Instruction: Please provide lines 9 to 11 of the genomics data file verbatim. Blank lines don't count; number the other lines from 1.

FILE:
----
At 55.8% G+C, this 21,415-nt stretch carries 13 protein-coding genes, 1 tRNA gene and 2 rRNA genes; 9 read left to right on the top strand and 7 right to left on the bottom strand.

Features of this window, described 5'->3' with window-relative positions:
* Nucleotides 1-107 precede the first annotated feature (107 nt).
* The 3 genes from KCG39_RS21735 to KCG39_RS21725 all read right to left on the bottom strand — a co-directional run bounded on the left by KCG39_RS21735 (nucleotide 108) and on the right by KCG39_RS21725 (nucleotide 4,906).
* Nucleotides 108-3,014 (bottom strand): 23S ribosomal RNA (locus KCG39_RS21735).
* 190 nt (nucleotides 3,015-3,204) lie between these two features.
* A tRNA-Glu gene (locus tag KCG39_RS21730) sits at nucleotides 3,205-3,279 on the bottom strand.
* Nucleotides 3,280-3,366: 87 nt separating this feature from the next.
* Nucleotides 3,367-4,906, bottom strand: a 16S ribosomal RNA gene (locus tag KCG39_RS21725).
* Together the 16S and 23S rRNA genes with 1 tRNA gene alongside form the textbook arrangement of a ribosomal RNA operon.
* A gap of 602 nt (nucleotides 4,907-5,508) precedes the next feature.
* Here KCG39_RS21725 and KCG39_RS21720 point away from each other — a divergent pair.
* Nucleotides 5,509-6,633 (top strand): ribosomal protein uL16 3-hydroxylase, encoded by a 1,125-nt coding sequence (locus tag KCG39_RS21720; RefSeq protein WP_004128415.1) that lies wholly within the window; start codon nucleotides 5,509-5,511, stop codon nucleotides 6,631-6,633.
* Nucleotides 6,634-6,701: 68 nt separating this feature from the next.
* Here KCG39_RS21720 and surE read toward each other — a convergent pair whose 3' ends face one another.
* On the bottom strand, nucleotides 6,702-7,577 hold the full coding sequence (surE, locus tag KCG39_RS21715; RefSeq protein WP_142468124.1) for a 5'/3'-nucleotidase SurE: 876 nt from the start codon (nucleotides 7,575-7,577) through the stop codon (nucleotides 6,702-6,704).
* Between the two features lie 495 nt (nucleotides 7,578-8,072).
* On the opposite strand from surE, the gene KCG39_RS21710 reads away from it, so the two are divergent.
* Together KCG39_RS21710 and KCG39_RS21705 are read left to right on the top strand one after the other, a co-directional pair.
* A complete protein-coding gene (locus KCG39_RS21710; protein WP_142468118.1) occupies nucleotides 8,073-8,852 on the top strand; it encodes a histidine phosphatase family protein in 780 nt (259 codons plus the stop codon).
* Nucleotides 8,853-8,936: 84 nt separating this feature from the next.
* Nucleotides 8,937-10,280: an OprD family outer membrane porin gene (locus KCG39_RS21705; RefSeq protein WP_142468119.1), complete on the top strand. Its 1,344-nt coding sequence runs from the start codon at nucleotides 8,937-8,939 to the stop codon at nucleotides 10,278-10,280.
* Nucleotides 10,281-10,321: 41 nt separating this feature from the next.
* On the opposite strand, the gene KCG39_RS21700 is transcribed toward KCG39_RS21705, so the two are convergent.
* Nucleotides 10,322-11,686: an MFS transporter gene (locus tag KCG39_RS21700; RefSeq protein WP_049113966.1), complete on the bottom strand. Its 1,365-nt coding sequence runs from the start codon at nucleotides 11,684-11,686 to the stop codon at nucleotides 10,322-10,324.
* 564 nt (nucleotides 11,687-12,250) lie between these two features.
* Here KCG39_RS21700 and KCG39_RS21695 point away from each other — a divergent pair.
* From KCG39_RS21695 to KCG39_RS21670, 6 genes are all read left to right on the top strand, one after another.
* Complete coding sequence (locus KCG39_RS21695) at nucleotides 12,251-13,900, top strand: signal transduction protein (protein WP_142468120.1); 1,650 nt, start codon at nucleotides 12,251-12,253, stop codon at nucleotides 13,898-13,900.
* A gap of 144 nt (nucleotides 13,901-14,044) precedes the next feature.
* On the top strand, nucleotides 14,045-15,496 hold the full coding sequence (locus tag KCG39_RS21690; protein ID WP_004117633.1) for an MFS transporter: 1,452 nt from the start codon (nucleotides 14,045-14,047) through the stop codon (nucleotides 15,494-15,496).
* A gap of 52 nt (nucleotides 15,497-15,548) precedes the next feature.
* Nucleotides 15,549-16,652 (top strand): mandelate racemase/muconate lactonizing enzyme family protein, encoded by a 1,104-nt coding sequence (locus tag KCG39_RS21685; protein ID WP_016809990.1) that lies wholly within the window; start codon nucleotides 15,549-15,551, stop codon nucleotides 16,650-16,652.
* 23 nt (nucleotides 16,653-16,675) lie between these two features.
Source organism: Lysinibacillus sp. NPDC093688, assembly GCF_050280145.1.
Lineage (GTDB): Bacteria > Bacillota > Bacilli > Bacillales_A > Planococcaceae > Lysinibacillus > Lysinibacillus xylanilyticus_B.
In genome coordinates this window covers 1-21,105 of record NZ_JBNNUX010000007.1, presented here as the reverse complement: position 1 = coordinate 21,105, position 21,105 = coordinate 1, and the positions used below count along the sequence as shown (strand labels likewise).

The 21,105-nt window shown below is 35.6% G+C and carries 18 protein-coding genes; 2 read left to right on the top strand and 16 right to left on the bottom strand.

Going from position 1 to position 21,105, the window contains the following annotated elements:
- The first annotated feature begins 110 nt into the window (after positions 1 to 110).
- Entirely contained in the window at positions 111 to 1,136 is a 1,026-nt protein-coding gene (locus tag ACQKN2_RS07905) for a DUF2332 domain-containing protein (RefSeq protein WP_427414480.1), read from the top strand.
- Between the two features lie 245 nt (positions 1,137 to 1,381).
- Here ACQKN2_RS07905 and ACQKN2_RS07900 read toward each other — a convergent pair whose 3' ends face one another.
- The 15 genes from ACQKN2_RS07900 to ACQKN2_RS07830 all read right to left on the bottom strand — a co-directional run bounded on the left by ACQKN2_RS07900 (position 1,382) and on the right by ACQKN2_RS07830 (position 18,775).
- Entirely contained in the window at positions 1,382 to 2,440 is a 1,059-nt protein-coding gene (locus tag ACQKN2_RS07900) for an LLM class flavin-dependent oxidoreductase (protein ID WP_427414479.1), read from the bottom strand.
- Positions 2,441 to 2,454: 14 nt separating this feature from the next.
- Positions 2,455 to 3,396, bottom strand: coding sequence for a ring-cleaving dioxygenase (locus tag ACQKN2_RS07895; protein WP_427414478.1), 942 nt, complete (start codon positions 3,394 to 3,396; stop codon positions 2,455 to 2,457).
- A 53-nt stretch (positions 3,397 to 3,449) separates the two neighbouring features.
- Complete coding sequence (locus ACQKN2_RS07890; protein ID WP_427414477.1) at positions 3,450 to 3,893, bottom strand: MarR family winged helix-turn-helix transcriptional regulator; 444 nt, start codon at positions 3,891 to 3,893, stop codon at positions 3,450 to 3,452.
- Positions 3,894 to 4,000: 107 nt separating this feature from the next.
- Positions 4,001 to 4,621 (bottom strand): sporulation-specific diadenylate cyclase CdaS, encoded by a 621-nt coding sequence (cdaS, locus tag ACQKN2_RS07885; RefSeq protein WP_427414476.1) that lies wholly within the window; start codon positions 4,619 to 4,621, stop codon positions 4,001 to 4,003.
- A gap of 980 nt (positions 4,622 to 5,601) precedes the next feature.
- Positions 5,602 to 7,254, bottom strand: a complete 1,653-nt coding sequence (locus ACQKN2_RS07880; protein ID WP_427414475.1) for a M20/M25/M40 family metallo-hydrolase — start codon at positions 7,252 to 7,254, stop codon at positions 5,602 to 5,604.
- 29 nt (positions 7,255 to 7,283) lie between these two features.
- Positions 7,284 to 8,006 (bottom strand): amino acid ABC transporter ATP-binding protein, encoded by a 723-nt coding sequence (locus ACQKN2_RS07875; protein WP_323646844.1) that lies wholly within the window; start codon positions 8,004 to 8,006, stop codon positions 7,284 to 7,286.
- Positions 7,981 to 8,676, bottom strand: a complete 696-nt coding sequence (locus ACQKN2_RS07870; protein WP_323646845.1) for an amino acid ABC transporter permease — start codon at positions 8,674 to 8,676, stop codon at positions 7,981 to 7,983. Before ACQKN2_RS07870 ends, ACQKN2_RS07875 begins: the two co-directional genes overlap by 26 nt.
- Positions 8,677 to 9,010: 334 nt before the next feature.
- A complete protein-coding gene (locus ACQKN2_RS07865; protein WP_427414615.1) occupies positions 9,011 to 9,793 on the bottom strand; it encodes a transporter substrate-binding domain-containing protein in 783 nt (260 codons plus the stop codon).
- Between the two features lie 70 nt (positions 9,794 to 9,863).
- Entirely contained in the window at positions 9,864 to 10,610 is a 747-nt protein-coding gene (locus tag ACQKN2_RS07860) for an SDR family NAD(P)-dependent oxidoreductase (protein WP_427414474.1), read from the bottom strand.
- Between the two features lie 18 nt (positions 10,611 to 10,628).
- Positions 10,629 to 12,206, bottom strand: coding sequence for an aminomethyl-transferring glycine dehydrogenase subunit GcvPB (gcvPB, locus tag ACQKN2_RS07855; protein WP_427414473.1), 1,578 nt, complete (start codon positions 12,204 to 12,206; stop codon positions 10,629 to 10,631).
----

* Nucleotides 3,367-4,906, bottom strand: a 16S ribosomal RNA gene (locus tag KCG39_RS21725).
* Together the 16S and 23S rRNA genes with 1 tRNA gene alongside form the textbook arrangement of a ribosomal RNA operon.
* A gap of 602 nt (nucleotides 4,907-5,508) precedes the next feature.